FTC Consent Agreement Requires Company to Drop Deceptive Origin Certification Claims
The Federal Trade Commission reports that an Ohio company that provides a “Made in USA” certification seal to marketers has agreed to halt deceptive claims about such certifications. Comments on the proposed consent agreement are due no later than Aug. 22.
According to an FTC press release, the company charged $250 to $2,000 for a one-year license to use its certification mark and be listed in a database of “certified” companies that comply with the FTC standard requiring products advertised or labeled as “Made in the USA” to be “all or virtually all” made in the U.S. However, the company falsely advertised that it had independently and objectively evaluated products before certifying them and had no procedures to determine whether marketers complied with the FTC standard. In fact, the FTC alleged, the company has never rejected an application to use its certification mark or terminated a company’s use of the mark and instead has awarded licenses to any company that self-certified its compliance.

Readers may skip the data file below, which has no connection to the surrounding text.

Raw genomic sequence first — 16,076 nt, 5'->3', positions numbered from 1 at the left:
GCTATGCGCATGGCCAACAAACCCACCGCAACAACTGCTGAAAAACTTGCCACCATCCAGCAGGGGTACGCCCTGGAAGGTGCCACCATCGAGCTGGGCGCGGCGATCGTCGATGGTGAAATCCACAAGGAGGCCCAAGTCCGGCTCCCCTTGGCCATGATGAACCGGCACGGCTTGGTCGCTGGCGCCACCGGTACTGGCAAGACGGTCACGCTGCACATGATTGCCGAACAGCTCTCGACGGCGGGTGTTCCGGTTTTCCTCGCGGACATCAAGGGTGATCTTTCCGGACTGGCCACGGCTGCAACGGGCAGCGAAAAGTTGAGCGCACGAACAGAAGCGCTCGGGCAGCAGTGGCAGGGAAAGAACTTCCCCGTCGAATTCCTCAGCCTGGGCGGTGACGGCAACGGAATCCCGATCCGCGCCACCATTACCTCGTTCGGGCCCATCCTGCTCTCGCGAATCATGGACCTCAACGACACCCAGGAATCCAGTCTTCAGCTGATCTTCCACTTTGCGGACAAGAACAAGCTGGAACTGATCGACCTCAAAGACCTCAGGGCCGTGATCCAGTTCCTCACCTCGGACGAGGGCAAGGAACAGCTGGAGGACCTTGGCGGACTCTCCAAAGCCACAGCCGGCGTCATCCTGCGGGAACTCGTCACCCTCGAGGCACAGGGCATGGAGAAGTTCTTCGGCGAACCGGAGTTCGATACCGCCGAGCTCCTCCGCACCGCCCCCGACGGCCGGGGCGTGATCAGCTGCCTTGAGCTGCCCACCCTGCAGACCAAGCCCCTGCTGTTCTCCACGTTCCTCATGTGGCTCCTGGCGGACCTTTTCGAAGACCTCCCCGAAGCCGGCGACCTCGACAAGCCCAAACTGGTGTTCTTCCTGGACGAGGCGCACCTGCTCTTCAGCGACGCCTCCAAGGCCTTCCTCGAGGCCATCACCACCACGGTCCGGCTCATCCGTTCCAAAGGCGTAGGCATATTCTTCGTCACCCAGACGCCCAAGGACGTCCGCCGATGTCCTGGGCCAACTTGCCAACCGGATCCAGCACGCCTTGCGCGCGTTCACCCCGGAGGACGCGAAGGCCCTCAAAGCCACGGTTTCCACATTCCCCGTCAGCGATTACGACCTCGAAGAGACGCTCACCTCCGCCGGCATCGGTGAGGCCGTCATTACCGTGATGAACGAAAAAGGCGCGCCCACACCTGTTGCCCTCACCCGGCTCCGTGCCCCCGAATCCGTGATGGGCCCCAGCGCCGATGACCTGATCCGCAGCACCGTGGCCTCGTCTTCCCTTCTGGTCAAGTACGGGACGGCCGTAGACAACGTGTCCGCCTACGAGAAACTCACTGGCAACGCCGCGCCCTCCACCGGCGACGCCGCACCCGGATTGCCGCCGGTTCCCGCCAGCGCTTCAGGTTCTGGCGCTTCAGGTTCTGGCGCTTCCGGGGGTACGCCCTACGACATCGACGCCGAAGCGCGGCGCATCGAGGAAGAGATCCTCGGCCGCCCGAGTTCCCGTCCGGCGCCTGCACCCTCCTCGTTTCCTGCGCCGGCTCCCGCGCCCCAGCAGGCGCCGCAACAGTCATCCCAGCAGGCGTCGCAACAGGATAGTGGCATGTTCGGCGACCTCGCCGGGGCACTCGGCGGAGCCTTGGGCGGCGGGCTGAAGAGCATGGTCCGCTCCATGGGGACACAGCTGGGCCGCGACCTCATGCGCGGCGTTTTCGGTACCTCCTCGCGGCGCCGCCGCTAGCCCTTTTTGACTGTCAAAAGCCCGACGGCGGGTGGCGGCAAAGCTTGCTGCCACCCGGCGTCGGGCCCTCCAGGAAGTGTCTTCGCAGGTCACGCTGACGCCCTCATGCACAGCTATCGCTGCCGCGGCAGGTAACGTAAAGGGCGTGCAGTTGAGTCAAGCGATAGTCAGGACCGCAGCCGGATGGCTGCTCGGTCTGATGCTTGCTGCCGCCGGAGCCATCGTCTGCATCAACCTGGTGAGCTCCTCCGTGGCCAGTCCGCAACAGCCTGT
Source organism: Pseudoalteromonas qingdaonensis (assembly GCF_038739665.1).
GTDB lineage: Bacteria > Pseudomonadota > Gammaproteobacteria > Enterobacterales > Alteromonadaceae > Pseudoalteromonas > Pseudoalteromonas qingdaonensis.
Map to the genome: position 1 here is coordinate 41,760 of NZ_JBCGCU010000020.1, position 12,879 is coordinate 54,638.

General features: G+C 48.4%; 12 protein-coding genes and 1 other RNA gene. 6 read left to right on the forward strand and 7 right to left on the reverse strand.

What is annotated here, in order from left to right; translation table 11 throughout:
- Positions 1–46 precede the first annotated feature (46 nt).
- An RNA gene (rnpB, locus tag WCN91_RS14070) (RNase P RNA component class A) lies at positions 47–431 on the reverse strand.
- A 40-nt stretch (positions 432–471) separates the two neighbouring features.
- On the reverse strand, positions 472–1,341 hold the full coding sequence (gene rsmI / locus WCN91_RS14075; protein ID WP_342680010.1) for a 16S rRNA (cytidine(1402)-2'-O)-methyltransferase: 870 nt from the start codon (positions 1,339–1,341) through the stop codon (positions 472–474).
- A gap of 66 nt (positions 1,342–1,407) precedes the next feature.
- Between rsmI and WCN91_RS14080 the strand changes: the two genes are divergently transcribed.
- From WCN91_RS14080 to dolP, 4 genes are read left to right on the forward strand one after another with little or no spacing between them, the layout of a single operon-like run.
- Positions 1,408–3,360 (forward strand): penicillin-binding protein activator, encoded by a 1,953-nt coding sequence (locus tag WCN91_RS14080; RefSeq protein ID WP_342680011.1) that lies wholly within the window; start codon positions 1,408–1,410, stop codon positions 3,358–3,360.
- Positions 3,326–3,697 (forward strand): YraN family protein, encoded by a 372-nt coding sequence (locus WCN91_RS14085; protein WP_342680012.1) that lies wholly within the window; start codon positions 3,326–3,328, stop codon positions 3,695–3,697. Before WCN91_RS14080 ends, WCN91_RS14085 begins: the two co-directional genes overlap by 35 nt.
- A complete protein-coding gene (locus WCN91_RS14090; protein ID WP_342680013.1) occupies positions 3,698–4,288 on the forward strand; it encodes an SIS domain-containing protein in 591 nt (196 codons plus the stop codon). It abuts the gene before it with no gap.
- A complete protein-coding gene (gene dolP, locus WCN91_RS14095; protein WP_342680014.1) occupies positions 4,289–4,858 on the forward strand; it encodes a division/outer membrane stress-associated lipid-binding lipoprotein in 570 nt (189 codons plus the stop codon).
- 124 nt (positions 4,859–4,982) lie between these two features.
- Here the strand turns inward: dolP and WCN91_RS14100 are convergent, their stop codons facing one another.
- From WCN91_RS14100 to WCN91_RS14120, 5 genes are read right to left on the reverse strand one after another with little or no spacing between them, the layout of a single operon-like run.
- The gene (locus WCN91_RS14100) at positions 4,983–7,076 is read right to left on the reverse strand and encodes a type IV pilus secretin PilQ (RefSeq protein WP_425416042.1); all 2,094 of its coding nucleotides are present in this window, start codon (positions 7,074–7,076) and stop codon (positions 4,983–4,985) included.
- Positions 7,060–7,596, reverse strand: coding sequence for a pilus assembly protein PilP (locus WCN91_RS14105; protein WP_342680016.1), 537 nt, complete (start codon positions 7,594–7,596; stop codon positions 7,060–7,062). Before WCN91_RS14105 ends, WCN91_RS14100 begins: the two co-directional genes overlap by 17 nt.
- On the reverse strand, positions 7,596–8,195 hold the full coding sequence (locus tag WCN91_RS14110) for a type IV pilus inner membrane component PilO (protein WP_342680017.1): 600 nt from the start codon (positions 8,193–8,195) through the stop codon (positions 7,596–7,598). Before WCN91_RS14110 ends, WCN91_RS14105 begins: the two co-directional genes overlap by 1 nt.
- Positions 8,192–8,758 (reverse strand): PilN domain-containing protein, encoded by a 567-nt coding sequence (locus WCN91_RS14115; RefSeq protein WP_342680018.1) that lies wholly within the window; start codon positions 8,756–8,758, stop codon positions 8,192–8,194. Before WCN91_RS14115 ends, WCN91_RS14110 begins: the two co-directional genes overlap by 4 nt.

Under the proposed consent order, the company is prohibited from (1) claiming that any products or companies meet its certification standard unless it either conducts an independent and objective evaluation or discloses on its logo and all its promotional materials that companies and products are self-certified; (2) claiming that any product is made in the USA or in any other country unless the claim is true and supported by competent and reliable evidence, or – if the certification mark is used –unless it discloses that companies and products are self-certified; and (3) providing the companies it certifies with the means to deceive consumers.
A final consent order will carry the force of law with respect to future actions and each violation of such an order may result in a civil penalty of up to $16,000.